Nuts, such as cashews, almonds, pistachios, and pecans, however, mostly come from trees. Both seeds and nuts have high traces of fiber and protein. Nuts also have high contents of fat. Grains, which are more popular for their fiber and carbohydrates, come from specific variants of grass. Food processors will use grains, seeds, and nuts to make cereals, oils, and snacks.
Fruits and Vegetables
Fruits and vegetables are commonly produced in farm fields, trees, and greenhouses. They are sold directly for consumption and can also be used as ingredients for dishes. Fruits come from flowering plants and are often sweet. These raw materials include apples, berries, bananas, and pineapples.
Vegetables are usually grown in fields and are defined as any plant that is used for food. This entails celery, carrots, potatoes, and lettuce. Despite their differences, fruits and vegetables have high amounts of vitamins and minerals that are beneficial for the human body.
Fungi refer to a group of living organisms that thrive off organic materials. Mushrooms are a popular form of fungi that are consumed by people. Fungi grow best in moist environments, such as in caves and underneath trees. They provide consumers with fiber, protein, and antioxidants while having a low-calorie content. Mushrooms, specifically, are known to help mitigate the development of illnesses, such as Alzheimer's, heart disease, and cancer.
Dairy products, such as cheese, milk, and cream, come from animals. However, unlike producing raw meat, dairy items do not require animal slaughtering. For example, milk is generally harvested from female animals, such as cows, goats, and sheep. Food manufacturers will import or purchase dairy goods to make their own final food product.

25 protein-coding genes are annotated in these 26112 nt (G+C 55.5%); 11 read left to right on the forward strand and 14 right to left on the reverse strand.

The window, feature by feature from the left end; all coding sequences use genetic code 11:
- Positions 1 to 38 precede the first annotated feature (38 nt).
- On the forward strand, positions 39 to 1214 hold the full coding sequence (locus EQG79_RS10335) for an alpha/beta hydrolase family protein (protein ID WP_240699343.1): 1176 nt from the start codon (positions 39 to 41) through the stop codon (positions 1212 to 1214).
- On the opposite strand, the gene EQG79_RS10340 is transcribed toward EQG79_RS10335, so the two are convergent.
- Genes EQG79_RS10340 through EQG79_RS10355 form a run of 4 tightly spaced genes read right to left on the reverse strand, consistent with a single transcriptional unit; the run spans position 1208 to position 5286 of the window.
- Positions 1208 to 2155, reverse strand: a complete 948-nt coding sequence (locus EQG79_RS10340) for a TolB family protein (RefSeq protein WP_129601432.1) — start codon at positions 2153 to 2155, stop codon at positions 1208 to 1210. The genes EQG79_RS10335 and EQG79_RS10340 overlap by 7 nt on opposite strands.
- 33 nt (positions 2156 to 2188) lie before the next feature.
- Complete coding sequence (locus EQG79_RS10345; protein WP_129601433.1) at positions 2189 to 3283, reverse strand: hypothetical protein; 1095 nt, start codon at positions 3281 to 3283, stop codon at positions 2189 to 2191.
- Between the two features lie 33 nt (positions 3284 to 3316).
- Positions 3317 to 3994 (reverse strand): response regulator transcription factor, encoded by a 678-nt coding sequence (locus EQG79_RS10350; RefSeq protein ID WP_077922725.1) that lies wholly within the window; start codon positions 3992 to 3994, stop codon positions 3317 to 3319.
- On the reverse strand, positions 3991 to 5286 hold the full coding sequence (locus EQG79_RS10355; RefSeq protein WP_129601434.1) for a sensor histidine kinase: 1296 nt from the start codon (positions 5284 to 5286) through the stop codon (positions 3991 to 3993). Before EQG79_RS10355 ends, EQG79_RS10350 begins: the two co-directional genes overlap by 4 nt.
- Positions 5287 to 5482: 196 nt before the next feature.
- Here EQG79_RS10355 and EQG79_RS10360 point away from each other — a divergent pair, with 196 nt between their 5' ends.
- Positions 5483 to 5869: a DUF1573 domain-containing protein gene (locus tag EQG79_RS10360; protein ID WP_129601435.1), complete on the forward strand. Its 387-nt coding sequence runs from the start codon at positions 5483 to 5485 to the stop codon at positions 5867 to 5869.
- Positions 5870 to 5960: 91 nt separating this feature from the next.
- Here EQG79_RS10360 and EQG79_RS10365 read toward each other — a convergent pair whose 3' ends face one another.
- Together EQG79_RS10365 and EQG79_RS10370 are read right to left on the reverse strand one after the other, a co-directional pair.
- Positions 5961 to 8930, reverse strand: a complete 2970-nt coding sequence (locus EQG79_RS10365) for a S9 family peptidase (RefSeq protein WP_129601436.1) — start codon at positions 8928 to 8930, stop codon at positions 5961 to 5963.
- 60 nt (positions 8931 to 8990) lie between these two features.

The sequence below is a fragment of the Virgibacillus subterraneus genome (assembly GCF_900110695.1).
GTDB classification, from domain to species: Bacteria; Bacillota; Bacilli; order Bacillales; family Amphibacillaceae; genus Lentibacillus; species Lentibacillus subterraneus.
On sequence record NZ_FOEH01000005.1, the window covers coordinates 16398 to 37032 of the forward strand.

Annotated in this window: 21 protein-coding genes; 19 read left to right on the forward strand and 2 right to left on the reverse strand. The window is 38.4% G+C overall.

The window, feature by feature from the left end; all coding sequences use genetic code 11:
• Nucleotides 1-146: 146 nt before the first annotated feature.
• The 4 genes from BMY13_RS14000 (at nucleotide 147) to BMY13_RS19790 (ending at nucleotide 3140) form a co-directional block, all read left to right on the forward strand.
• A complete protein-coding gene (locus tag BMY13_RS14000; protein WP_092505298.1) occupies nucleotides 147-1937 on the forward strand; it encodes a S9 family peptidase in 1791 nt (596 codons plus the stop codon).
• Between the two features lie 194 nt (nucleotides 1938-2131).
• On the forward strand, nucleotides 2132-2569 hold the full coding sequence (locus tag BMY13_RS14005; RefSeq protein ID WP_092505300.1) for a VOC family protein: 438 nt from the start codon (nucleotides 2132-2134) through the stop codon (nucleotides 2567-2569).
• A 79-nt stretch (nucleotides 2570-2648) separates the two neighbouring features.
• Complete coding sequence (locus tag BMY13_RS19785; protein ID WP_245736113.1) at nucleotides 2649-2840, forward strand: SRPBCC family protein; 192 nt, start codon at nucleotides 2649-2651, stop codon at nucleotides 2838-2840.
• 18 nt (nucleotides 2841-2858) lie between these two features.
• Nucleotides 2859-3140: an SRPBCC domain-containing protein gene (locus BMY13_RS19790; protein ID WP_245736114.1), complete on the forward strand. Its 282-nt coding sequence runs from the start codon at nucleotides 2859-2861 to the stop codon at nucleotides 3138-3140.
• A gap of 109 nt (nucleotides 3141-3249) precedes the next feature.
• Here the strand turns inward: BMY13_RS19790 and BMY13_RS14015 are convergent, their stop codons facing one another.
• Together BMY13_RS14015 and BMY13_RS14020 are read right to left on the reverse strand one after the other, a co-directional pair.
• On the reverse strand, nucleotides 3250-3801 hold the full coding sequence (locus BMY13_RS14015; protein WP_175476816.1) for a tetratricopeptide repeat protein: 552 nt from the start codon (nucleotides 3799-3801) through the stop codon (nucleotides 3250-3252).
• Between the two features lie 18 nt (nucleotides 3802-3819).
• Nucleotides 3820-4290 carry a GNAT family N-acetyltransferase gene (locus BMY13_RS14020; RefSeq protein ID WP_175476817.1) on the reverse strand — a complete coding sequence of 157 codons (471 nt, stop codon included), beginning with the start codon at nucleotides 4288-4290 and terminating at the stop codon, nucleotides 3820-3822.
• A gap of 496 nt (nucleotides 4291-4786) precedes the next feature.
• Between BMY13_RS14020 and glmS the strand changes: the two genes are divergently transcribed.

A confectionary manufacturer, for instance, may use milk and cheese to make desserts, such as cakes and ice cream. On the other hand, a restaurant may use raw dairy materials to create meals for customers.
Similar to dairy products, eggs are produced without animal slaughtering. Farmers will collect eggs from their chicken, ducks, and quails and sell them to manufacturers or directly to consumers. These raw materials are high in protein and can be eaten as a whole or used as an ingredient for a dish.
Conclusion to Raw Materials
- Raw materials in food manufacturing entail an extensive list of substances and products. Manufacturers buy these products to produce and create final food items for human consumption.
- The world's top producers include China, Brazil, India, and the United States. This means these countries cultivate and export large volumes of raw materials to other countries.
- The most popular exported raw materials are wheat, soybeans, nuts, and sugar.
- There are many different types of raw materials that restaurants, food manufacturers, and processing plants use to create food products. These include raw meat, seafood, and poultry, as well as fruits, vegetables, grains, seeds, nuts, dairy, fungi, and eggs.